Monday, May 13, 2013

Summer is Here -- 99.3 Degrees in the Shop @ 5:00pm

     Oh boy, I think it's pretty early in the year for hitting 100 degrees in the shop but Mother Nature probably doesn't care what I think.  Now comes that crucial time where any glue ups will need to be done first thing in the morning or else inside on the kitchen island.  I'll work out there until my sweat causes the woods grain to raise or I fear rusting my tools!  Time to get my habit of drinking at least 70-80 ounces of water to make it through the day that's for sure.  The important thing I needed to get done today was to replace the cane in the Star Jasmine table that was accepted into the Design in Wood competition, the table needs to be delivered on Thursday, 5/23.
     The upside of doing one of a kind work and not pigeon holing myself into the same work processes is that it keeps me motivated.  The downside is that I need to re-train or familiarize myself with a process every time I do it.  Caning is no exception!  I've done a number of jobs using pre-woven cane and some requiring hand weaving but not enough to feel 100% proficient.  Diane and I both find that when we blog our work we will go back to it to jog our memories on a process.  With that in mind, here's a pictorial essay on how to cane with pre-woven cane.  I get my supplies from Frank's Cane & Rush Supply and found him to always be helpful either by phone or email so he's recommended by me.

     Here's the completed project:

Shelf Re-Caned (whew!!)
     I have to admit to some apprehension starting this since the table has already been accepted, just adds a little more stress to not slipping with a chisel and gouging the work.  The main difference is that this Radio Weave is actual reed whereas the other was paper.  Don't think I'll be using the paper product again although it's held up fine in a wine cabinet.  The process begins with soaking cane and the spline for at least two hours in room temperature water.

Pre-Mitering Reed

     Before I put the spline in to soak, I generally cut the miters but leave it slightly over-sized.  For that, a bench hook and Japanese razor saw it perfect.  Final fitting is done with a utility knife but I like having that first miter cut somewhat accurately using the bench hook as guide.

Beginning Step

     After the cane has been in the water for at least two hours it's laid onto the frame.  The process begins by pressing it into the groove using a wedge and working it in a little bit at a time. At this point, it's good to use your other hand to pull the overhanging piece up a little, this allows you to press it further into the groove.

     As you work your way around you need to anchor things into the groove.  You can use wedges for this but in my experience cutting short pieces of cane and lightly tapping them in place works better.  I'm using a wide wedge made of MDF which is nice for the width but the MDF begins to deteriorate in a fairly short time, better to make it out of wood.  I saw one video on YouTube where a large, metal one was used for this step.  My plan is to make one from wood and add a thicker section on top, maybe a dowel.  Really hard on the palm of your hand as you continually work the cane into the groove!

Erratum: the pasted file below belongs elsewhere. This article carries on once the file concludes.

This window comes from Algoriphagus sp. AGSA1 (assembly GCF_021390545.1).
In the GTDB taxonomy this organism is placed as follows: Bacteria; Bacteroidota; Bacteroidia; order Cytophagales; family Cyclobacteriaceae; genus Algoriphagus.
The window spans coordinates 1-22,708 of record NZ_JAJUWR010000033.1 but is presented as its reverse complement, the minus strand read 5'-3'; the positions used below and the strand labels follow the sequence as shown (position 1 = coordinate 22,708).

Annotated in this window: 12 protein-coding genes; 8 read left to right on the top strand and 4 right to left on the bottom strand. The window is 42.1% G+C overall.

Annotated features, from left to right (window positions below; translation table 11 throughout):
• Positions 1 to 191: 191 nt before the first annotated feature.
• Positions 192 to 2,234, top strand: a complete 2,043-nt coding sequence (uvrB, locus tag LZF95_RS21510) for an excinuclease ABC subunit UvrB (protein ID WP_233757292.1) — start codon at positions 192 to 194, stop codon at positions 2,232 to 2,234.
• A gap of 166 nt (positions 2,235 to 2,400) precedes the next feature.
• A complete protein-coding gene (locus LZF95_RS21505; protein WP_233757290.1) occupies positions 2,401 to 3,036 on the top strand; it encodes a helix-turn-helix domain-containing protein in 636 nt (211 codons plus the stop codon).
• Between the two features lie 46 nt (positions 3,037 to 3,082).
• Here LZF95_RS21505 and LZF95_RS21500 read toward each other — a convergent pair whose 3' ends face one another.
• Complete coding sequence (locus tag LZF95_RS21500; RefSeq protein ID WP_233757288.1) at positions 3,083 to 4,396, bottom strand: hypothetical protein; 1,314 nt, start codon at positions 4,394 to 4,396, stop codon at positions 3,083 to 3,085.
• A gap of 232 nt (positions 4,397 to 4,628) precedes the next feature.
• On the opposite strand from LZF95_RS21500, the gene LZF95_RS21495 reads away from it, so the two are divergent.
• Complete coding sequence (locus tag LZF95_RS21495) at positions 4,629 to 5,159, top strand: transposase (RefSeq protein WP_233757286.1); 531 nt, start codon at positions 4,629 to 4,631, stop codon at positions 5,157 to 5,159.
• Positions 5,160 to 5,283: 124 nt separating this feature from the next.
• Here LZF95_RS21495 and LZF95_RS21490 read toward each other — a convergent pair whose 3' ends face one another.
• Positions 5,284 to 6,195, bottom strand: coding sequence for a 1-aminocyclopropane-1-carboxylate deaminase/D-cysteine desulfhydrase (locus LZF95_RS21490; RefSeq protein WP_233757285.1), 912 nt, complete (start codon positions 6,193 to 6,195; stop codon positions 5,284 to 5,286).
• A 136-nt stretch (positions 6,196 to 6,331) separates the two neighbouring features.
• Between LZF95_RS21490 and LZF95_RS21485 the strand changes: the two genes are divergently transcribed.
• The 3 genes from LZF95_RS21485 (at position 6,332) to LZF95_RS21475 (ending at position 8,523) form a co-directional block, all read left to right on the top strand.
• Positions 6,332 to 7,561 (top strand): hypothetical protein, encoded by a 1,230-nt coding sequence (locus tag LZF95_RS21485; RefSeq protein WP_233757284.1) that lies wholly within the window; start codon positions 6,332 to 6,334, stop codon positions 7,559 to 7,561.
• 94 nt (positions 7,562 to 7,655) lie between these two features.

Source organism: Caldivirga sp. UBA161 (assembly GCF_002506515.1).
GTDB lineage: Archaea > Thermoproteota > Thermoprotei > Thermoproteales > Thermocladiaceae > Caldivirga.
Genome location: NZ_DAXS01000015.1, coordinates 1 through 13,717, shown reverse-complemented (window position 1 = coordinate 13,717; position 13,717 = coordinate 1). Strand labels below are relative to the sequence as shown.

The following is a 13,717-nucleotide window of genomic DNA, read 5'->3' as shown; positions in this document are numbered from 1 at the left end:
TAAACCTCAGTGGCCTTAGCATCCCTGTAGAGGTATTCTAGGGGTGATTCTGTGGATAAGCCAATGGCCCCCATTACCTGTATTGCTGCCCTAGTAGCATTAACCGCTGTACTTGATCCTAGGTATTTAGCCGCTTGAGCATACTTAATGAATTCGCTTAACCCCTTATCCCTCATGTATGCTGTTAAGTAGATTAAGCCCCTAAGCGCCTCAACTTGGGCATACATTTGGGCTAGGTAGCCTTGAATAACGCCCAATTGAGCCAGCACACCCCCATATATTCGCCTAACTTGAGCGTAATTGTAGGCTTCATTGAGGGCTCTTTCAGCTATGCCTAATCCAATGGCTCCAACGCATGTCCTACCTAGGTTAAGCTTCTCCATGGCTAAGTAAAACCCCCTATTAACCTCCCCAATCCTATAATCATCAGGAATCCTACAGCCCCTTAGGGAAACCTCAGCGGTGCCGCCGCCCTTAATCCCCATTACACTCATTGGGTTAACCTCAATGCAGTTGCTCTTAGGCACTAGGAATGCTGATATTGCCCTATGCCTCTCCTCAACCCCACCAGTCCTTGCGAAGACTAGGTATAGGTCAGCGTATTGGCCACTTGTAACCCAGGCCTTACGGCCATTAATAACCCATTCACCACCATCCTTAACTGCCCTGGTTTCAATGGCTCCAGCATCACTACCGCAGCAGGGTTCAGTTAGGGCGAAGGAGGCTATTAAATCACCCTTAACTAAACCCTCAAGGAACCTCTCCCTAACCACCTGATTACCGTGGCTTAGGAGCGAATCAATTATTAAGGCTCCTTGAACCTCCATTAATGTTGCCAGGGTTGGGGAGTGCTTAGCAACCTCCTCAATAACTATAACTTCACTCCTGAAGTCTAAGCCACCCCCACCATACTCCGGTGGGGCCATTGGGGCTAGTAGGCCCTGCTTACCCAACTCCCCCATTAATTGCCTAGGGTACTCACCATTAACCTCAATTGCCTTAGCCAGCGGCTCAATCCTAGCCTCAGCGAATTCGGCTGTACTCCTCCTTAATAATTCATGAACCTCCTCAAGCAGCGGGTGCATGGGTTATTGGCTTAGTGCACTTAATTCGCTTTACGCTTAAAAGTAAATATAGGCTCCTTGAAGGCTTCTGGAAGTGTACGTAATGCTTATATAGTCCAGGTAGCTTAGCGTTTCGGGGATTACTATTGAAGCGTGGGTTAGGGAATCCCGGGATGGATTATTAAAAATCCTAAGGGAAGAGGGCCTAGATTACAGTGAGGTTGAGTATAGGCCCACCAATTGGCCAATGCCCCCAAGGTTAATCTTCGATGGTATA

Trimming the End
     Although this looks rather unsafe it's okay if your chisel is sharp and you keep things under control.  Having those fingers on the outside isn't the safest but I keep them "out of the line of fire" of the chisel.  What's happening here is that now that the cane is pressed into the groove it's time to trim the pieces on the outside.  It begins by pulling out the strands that are parallel to the weave.  Most tutorials I've seen on this show using a utility knife which to me is more dangerous and much harder to control.  The goal is to trim the ends just below the top of the groove.  The slicing motion with a utility knife is hard to control and there's a definite risk of slipping out of the groove and slicing the wood.  It also has the tendency to pull and distort the weave.  You can rest the chisel on the inside edge of the groove, angle it downward, and trim them off without the risk of slipping out to cut the frame.  The chisel does have to be very sharp for this though.

Final Trimming

     Just about done trimming the ends of the cane.  Palm of my hand getting kind of sore by now!  The piece of spline is in temporarily for now on the right, long side.

Putting Glue in the Groove

     Finally time to glue the second piece into place.  Michael, from Frank's Cane recommends ordinary PVA glue like Elmer's Glue-All.  According to him the drying time for it and the cane is the same.  Previously I used Liquid Hide Glue which he told me dries slower than the PVA so the cane maybe dry but the glue isn't fully cured and that could result in the cane pulling loose.  Made me wonder if that's what happened with the previous cane and was the cause of the waffling.

See the Mallet?

     The longest sides are glued in first.  The tricky area is the miters at the corners.  If you undercut them it's easier to get a good fit.  As I mentioned, I precut them before soaking to give me an accurate angle then trim them with a utility knife to fit.  I use a rubber, dead blow mallet which is blurred in the picture but you get the idea.  Don't beat on the reed spline too hard because you can deform it.
     All that remains is to let it dry thoroughly for a couple of days inside the house and then re-apply the top coats.  I plan to do another coat on the top of the table and it'll be ready to take to the Design in Wood competition next Thursday.

     By the way, I just gave the panels a little tap and they sound as if they're as tight as the proverbial drum!

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